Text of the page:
Hopes that the next decade will witness the elimination of the deep economic gulf between North and South are likely to be sorely disappointed.
Even though labour shortages in London and the South East will force some decentralisation of economic activity to neighbouring regions, more distant areas, with the exception of Wales, are unlikely to benefit, concludes a study by Cambridge Econometrics and Northern Ireland Economic Research on regional economic prospects.
The report predicts: ‘The future is expected to resemble the 1950s when the peripheral regions languished, more than the 1960s and 1970s when strong government regional policy measures brought a revival to the peripheral.’
The report also concludes that the line dividing the prosperous South from the slow growing North still begins at the Severn Estuary but has shifted in a more north-easterly direction so that the Midlands is now included in the South. Even so the division shows no sign of being eradicated in the 1990s.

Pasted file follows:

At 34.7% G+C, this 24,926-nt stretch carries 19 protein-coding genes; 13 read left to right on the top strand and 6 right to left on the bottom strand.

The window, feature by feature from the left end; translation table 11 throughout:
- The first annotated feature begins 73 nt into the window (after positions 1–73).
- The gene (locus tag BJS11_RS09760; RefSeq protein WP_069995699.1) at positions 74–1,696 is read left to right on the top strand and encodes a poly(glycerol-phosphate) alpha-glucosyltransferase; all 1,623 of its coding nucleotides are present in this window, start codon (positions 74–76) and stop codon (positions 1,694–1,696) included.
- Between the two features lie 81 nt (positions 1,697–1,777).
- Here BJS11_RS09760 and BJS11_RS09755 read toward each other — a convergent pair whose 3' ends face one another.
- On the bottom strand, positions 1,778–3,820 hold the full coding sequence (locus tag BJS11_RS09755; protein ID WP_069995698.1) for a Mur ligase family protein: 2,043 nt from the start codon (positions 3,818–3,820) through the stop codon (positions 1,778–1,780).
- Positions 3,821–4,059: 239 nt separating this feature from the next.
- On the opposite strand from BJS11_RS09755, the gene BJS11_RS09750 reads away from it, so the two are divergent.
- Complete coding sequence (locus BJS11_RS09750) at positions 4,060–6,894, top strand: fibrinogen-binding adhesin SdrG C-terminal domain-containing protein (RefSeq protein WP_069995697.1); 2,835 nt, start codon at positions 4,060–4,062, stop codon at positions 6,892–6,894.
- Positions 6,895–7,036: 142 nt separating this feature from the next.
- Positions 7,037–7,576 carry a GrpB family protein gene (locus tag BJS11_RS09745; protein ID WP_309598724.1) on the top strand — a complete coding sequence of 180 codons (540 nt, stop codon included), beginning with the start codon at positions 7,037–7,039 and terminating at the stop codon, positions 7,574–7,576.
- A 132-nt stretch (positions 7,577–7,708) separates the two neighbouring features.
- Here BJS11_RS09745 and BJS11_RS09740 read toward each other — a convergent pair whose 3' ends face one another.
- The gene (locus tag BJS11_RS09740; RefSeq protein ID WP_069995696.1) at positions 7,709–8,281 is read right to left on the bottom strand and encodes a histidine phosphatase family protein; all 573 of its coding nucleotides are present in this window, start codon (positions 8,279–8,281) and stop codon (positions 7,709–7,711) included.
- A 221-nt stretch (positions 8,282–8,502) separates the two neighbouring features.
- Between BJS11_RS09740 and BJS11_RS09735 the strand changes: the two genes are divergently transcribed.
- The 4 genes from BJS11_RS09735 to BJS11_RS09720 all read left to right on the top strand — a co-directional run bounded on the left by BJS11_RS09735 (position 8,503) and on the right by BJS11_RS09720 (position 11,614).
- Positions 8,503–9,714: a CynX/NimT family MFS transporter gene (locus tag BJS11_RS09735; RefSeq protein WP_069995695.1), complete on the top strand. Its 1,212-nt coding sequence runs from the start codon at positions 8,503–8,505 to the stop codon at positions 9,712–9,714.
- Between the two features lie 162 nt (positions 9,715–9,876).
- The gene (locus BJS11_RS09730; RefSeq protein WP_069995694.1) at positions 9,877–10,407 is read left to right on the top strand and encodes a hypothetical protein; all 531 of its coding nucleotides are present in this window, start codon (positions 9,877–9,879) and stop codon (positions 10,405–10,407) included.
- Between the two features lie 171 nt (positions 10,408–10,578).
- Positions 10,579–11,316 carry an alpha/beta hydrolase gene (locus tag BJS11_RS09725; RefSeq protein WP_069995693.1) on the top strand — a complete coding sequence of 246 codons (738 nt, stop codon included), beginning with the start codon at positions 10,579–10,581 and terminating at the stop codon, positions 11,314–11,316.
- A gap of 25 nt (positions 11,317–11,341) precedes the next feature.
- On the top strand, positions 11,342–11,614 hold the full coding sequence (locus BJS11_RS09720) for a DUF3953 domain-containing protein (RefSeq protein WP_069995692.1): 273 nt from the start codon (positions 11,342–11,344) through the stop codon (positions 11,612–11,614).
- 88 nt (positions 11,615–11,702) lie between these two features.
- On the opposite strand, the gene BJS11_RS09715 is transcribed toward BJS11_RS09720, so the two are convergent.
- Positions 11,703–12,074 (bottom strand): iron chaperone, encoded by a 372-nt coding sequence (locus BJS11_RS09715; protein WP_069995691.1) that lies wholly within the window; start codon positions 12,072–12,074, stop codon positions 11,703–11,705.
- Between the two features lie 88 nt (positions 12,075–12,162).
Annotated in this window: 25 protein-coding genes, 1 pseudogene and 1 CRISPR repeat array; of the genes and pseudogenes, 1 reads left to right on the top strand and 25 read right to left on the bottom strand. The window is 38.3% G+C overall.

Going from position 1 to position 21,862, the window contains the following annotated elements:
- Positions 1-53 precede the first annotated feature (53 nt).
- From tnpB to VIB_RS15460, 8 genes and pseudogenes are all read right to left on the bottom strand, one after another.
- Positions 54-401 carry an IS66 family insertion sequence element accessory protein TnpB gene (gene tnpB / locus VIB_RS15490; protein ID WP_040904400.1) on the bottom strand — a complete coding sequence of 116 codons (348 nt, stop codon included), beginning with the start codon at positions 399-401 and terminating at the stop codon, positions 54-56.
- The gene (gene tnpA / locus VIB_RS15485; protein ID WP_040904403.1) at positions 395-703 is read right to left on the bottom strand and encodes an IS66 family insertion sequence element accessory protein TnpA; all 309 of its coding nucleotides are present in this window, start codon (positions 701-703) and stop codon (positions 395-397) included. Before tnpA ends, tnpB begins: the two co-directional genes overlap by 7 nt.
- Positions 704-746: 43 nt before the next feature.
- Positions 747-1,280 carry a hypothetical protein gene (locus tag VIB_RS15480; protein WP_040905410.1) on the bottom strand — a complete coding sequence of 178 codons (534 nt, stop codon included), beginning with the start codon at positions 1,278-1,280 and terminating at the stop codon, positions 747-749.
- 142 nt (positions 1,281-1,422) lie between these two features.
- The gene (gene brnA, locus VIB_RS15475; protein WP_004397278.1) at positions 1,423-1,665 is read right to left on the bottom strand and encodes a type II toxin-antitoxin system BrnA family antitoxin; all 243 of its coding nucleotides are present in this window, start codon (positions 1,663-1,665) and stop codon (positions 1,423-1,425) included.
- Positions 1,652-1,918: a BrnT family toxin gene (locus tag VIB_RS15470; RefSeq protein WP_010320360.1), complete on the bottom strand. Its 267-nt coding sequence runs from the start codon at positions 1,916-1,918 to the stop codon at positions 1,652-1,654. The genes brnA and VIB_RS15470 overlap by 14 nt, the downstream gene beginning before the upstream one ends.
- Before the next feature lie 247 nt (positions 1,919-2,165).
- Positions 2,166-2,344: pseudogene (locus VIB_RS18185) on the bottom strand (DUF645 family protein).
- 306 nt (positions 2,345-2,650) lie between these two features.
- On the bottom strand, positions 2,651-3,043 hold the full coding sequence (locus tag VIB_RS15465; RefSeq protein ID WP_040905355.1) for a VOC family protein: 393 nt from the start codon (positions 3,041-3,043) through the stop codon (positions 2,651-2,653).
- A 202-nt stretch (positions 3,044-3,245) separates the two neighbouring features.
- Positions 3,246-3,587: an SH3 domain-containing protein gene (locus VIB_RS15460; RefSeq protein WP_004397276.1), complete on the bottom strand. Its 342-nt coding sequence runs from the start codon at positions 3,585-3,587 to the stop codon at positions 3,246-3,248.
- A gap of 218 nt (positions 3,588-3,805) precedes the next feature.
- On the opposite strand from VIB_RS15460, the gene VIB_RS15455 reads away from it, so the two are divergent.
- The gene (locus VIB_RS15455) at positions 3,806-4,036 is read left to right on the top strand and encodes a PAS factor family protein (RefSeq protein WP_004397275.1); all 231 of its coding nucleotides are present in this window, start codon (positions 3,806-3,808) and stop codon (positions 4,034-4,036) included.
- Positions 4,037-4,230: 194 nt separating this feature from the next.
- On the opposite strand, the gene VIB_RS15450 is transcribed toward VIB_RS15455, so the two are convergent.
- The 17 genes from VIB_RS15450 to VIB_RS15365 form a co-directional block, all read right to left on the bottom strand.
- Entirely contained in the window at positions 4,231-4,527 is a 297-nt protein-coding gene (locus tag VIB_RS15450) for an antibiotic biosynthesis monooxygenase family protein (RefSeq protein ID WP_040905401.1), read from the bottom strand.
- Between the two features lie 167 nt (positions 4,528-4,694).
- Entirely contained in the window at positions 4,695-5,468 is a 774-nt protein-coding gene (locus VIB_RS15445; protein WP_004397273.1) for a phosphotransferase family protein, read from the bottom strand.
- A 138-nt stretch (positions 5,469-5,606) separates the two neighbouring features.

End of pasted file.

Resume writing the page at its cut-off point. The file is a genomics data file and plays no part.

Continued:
One of the main assumptions of the report, which is one of the few to project economic trends to the end of the century, implies that regional policies could redistribute prosperity more evenly throughout the country. While the report’s authors are careful to avoid such an explicit conclusion and there is scarce evidence that regional policy brought about any lasting transfer of wealth in the past, the suggestion remains. The study appears to demolish the government’s assumption that economic growth will eventually radiate out to all the regions.
While there is little evidence for the government’s case, the study does indicate that for some regions, like the East and West Midlands, East Anglia and some extent Wales, have benefited from expansion in the South and will continue to do so. Of all the regions the Midlands will grow most rapidly, expanding 49.4% between 1987 and 2000.
Moreover, the report projects that economic growth will average 2.4% a year during the 1990s, after slower growth up to 1992. But that is well below the current level of growth of productive capacity of around 3 to 3.5%. And if the current investment boom is sustained, the ability of the country to grow without inflaming inflation could increase.
The Independent, 3